One means of determining the major and minor directions of uid flow in the oil shale 11 is by injecting a tracer gas through one or more of the Wells into the fractures and monitoring its appearance at the other wells. One suitable gas is the chemical compound dichlorodiiiuoromethane which is sold under the trademark Freon-IZ. Other types of tracer gases can be used. For example, the gas may be radioactive which will require the monitor to be capable of determining the radioactive quantum of the efuent gases. v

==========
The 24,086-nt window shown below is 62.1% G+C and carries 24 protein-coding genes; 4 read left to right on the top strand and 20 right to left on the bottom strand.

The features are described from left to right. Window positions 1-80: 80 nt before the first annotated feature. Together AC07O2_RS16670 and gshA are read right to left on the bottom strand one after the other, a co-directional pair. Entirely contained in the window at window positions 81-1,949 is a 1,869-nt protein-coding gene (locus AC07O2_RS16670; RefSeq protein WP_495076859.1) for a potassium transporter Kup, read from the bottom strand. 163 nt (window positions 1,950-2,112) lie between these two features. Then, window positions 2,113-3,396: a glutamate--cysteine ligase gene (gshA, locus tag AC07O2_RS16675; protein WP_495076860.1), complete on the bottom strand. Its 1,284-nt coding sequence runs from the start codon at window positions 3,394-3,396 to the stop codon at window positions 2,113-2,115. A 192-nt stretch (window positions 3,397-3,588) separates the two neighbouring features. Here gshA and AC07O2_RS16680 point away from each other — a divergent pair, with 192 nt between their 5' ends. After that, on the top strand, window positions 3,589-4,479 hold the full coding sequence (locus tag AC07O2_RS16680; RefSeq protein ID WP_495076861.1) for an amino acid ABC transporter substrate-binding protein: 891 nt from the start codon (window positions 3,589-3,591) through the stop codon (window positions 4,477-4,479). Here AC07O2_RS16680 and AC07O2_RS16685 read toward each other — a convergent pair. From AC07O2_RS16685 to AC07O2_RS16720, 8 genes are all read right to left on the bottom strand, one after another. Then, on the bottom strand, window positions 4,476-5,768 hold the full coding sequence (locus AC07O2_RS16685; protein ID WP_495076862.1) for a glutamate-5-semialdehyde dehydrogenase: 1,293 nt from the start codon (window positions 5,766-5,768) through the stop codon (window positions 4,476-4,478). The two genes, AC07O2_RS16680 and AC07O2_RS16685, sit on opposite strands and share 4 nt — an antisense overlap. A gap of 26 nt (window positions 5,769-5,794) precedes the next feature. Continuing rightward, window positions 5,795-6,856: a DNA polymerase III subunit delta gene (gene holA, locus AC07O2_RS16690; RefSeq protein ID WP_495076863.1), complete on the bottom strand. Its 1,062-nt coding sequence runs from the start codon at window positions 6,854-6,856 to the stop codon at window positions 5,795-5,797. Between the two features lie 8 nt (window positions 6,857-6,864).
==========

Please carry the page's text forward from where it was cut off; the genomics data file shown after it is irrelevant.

The tracer gas is preferably pressured through the formation in an admixture with air from one or more wells. A suitable mixture may be formed of one part Freon-l?. with 300 parts of air. For example, the tracer gas is injected through well 27 into the oil shale 11. The Wells 26 and 28 through 31 are vented to the atmosphere. The gaseous effluent of each of the vented wells is monitored by a suitable halogen detector, such as the General Electric model H-Z halogen detector. A correlation of the transit time of the halogen-containing gas to reach the vented wells with the distance of each Well from the injection well 27 is made. The wells which reside in a direction from the injection well 27 in alignment with the major fluid permeability of the oil shale have the lowest ratio of transit time to distance of travel of the tracer gas. The wells having the largest ratio of transit time to distance of travel of the tracer gas reside in a direction in alignment with the minor :duid permeability of the oil shale. Preferably, tracer gas is injected through each of several wells, in succession, with the remaining wells being vented. This is more time-consuming but provides very detailed information as to the duid permeable properties of the oil shale 11. Other means of determining the major and minor directions of fluid permeability in the oil shale 11 can be used if desired. For example, fluid can be injected into one or more wells and the ow volume or pressure present at the remaining wells can be measured. Thus, the wells producing the greatest quantity of pressured uid per unit distance from the injection well reside in alignment with the direction of major fluid permeability and the Wells producing the lesser quantity of pressured fluid per unit distance reside in alignment with the minor fluid permeability of the oil shale 11.